Numerous and nameless,
We watched them explode red and gold,
Now that they are dead and gone,
We see the secrets they concealed:
A wasp nest as big as a football,
A ghost town in the bare branches,
A once complete civilization,
Now a grey collapsing globe.
With the year’s rush of life behind us,
When each day begins and ends in darkness,
We’re afforded clear views in this space
Between fallen leaves and killing frosts.
It is time to celebrate our dead,
Stage our feasts to tempt them
From their congested graves
Into our hollow hearts—
x —Día de los Muertos—
x Día de los Inocentes y
x Día de los Difuntos—
x Odawa ghost suppers—
x All Saints’ Day—
x All Souls’ Day—
Lure them with sweets,
Lull them with prayers,
Place flowers on their candlelit tombs,
The wind will still blow it all away.
The wasp nest will become more tattered,
More ragged with each passing day,
The amnesty of the snows arrives
—in its own sweet time, own soft way.
Tune : “Perfumed Garden”
Fading Plum Blossom
by Li Qingzhao
My small boudoir hides a sprig of spring
Behind locked windows where no daylight filters.
The painted hall adjoining—a retreat of profound seclusion.
The coiled incense burnt out,
Shadows of the sun lengthen below the curtain-hooks.
Lonely as He Sun in Yangzhou, ①
With no one coming to visit,
Need I go roaming distant streams and towers
In quest of wild blossom
Now that the plum I planted
Is blooming luxuriantly?
Unsurpassed in charm,
My Flower cannot stand being trampled on by wind and rain.
And whose is that horizontal flute
That wakes such painful memories?
Grieve not when her subtle perfume dissolves
And snow-white petals fall.
Even though no vestige of her remains,
Her tender love will endure!
And on calm evenings, her lacy shadows
Cast by a pale moon
Will be beautiful beyond words. ②
① A gifted poet in the Liang Dynasty (502-557) whose poems were much appreciated for their subtlety by the great Tang Poet Du Fu. When he was an official at Yangzhou, he very much loved a plum tree in the courtyard of his office. He missed it so much when he me transferred to Loyang, that his superiors granted his request to return to Yangzhou out of sympathy. Thenceforth the tree completely engrossed his attention so that he could hardly tear himself away from it. He loved to sit facing the tree and write poetry whenever he was free from official duty, Li Qingzhao evidently attributed his doting on this tree to a sense of loneliness he must have felt when he considered that to be an official was devoid of meaning.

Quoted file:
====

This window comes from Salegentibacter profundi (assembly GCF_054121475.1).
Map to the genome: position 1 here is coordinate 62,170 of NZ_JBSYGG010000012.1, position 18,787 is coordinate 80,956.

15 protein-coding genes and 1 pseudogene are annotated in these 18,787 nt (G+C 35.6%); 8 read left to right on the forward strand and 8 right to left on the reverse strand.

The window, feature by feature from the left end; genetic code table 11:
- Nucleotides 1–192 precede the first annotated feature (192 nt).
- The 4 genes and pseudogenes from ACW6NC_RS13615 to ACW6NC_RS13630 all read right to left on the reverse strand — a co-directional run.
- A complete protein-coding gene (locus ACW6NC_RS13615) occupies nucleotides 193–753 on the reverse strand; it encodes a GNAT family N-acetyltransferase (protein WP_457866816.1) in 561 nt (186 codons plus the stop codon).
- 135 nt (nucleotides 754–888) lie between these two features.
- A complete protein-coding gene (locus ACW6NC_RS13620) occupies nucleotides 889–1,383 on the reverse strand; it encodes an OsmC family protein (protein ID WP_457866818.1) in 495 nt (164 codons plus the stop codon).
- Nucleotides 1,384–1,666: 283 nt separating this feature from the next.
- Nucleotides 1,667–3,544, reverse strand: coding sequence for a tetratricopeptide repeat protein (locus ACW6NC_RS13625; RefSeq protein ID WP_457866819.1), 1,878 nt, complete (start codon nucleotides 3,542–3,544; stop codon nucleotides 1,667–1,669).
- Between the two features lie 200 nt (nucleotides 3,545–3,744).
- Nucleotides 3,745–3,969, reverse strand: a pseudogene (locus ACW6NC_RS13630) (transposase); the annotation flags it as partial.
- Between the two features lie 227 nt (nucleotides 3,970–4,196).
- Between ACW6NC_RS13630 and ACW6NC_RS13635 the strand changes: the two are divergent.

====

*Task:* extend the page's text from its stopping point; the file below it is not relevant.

②A description derived partly from “Ode to the Plum Blossom” by the poet Lin Heqing of the Song Dynasty, generally considered the finest eulogy of plum blossoms in classical Chinese literature
Translated by Jiaosheng Wang.
Mǎn tíng fāng Lǐ Qīngzhào
Xiǎo gé cáng chūn, xián chuāng suǒ zhòu, huà táng wúxiàn shēn yōu. Zhuàn xiāng shāo jǐn , rì yǐng xià lián gōu. Shǒu zhǒng jiāng méi jiàn hǎo , yòu hébì, lín shuǐ dēnglóu . Wú rén dào, jìliáo húnsì , Hé Sùn zài Yángzhōu .
Cónglái, zhī yùn shèng , nánkān yǔ jí jiè , bù nài fēng róu róu . Gèng shuí jiā héngdí , chuī dòng nóng chóu. Mò hèn xiāng xiāo xuě jiǎn, xū xìndào, sǎo jī nán liú . Nán yán chù, liáng chuāng dàn yuè, shū yǐng shàng fēngliú.
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